Sunday 2 March 2014

Third Time Lucky

Andy and I have got history with Unicorn. I did a lot of my early winter climbing in Stob Coire an Lochain and remember looking across to this big obvious corner, clearly the line of the crag, never thinking that I'd be good enough to have a crack at it. Several years later we went for our first attempt. We didn't get very far, but it only increased by desire to get on the route.

We had another rematch at the end of last year. Andy took a couple of falls on P1 and backed off. I wasn't feeling in great form but set off up it anyway. My very ambitious goal was to get up to the fixed gear so I could lower off & get our gear back. Because of my low expectations, I headed up without any food or, crucially, a head torch. By some miracle I managed to climb the first pitch (taking something like 3.5 hours on lead!) but by the time Andy had led the second, it was dark and we were both frozen and exhausted so we abbed off.

This unfinished business had been on my mind ever since. Thankfully Andy agreed to humour me one more time and come back for a rematch.

Here we go again

As we approached, I was feeling confident - The route looked in great condition, I'd led the first pitch before and had succeeded on some hard routes recently, so surely this time it would go.

An hour later, I was about 10m up the route and struggling. The route was every bit as hard and awkward as I remembered. The gear was OK, although I wasn't sure I wanted to test it. I committed to the crux, one pick in the crack, one on a tiny thin hook and a leg bar across the flare. Then, disaster! The axe in the crack ripped and I came tumbling down just as I had a couple of years previously. This was not the plan!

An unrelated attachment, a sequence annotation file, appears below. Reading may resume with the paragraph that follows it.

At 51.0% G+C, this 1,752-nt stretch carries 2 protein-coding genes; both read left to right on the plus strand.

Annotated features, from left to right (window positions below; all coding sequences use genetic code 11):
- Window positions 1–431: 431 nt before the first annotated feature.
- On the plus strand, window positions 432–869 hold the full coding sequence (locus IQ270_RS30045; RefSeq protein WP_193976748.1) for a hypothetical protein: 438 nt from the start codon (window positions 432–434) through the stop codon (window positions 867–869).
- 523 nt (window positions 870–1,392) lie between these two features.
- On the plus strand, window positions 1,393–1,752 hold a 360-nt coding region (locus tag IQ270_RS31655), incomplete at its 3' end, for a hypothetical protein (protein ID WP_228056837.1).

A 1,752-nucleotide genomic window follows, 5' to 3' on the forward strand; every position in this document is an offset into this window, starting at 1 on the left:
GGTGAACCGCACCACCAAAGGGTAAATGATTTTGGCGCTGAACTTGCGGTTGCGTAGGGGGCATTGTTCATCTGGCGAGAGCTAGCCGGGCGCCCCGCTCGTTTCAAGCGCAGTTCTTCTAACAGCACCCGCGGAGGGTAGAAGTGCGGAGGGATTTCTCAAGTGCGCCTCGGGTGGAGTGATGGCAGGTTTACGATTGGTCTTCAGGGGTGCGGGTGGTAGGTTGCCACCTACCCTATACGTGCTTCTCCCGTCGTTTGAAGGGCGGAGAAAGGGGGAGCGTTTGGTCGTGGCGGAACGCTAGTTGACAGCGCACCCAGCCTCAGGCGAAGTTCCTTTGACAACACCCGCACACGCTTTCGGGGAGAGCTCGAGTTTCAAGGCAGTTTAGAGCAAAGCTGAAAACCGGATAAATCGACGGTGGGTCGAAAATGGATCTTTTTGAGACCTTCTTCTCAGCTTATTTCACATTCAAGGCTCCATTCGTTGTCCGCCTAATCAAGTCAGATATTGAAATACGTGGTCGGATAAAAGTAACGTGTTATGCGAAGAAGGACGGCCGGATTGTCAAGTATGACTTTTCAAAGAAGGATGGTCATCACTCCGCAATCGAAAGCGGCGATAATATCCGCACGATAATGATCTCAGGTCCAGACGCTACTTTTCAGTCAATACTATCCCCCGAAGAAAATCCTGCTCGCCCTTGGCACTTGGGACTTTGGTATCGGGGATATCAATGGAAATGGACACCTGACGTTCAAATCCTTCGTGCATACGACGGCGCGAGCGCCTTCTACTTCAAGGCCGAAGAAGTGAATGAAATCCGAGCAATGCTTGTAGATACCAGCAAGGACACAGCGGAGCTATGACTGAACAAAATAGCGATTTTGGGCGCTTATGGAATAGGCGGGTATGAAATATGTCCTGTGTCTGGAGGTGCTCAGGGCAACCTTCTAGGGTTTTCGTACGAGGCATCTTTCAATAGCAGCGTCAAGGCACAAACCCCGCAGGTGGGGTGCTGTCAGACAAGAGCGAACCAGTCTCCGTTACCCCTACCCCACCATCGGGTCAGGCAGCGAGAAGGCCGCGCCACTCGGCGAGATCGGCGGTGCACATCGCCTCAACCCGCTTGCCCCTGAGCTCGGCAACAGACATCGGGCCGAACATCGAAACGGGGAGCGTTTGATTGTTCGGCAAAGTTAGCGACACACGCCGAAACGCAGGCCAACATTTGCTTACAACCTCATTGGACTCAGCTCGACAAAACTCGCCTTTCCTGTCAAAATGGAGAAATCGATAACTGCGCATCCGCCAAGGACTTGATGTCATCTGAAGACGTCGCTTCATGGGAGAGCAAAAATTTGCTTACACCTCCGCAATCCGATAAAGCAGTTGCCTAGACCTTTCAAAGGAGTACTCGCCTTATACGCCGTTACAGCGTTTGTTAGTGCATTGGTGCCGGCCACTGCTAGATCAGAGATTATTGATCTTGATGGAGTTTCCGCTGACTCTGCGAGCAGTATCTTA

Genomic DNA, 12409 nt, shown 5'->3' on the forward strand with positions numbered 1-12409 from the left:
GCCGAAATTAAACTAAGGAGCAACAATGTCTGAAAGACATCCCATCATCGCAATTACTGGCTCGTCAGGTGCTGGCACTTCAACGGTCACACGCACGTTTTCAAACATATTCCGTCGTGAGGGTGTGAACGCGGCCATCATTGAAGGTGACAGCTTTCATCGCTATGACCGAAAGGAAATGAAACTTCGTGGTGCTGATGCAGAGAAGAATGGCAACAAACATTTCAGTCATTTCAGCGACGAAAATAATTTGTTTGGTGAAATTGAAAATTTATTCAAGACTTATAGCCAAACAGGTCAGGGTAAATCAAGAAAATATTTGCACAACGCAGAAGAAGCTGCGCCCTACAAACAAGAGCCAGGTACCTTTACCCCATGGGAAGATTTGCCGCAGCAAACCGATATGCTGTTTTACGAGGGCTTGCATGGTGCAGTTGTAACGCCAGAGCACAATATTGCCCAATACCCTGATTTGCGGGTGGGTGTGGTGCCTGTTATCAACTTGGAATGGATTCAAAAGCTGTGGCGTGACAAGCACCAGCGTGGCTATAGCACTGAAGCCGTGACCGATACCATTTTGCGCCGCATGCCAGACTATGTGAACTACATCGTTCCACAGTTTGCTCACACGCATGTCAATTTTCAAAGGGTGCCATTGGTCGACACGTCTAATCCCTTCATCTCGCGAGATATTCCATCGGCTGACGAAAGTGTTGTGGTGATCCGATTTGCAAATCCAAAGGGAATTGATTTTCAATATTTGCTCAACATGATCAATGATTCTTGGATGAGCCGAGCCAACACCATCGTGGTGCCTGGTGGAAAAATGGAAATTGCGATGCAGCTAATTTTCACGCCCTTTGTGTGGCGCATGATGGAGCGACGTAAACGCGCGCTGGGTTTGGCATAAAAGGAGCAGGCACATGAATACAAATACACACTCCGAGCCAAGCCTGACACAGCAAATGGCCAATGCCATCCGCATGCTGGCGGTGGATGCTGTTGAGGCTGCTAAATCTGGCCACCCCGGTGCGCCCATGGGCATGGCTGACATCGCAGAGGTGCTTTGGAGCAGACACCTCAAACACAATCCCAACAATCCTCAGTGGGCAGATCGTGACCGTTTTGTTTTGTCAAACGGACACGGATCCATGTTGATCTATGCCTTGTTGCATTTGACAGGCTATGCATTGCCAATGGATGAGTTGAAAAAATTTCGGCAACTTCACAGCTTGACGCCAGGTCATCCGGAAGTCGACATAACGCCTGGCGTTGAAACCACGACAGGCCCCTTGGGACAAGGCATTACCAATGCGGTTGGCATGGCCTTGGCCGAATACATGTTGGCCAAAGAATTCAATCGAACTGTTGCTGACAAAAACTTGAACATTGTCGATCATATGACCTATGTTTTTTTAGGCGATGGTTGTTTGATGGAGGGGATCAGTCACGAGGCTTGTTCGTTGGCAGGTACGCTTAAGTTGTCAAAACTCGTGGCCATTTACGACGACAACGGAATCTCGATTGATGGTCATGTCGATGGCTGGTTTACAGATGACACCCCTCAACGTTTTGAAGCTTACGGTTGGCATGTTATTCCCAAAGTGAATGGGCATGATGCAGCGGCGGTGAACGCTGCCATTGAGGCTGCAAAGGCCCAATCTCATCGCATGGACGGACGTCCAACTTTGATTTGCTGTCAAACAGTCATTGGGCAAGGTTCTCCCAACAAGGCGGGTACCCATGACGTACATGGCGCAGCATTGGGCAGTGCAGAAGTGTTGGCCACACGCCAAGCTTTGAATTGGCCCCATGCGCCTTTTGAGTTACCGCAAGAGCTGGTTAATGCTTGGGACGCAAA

Andy seconding the horrendous flare
I lowered back to the ground to eat, drink and chill out for a minute. Suitably refreshed, I headed up again and this time, pulled through OK. However the section above proved to be a lot harder than I remembered. Where previously there was some useful ice, this time there was just crud. I teetered upwards, making slow but steady progress. My frozen hands and soaked gloves fumbled gear, dropping the small nuts, but I pressed on and made it to the stance. I eventually managed to contrive a belay with the remaining gear and brought Andy up.

Don't fall now!

Andy headed on up, linking P2 and P3 to bring us to the end of the main corner. From here, there are two options: head left into the final chimney of Tilt (as per the first winter ascent) or head right and up (as for the summer route). We chose the easier Tilt option and topped out with daylight to spare.

The end is in sight

I'm delighted to get the route done at last. It felt harder than any of the other VIIIs we've done this year, and miles harder than Centurion a couple of weeks before. I'm glad I don't need to do that first pitch again!


Jim Higgins has retired from winter climbing, or so we all thought. So you can imagine my surprise when I got a text saying he fancied getting out for one day only, and was I up for Centurion?

I climbed this route in summer 5 or 6 years ago. Even back then, I remember thinking it would make an amazing winter climb. It was clearly out of my league at the time, but I've had the ambition to do it ever since. This was the first time that my abilities, climbing conditions, weather forecast and psyched partner had coincided so I jumped at the chance.

Jim on P1
And the didn't disappoint! Never desperate but constantly interesting, and what a line! Definitely one of the best winter routes I've ever done. If there was ever a route worth coming out of retirement for, it's this!

Me on the thin traverse on P3 (Photo - Jim Higgins)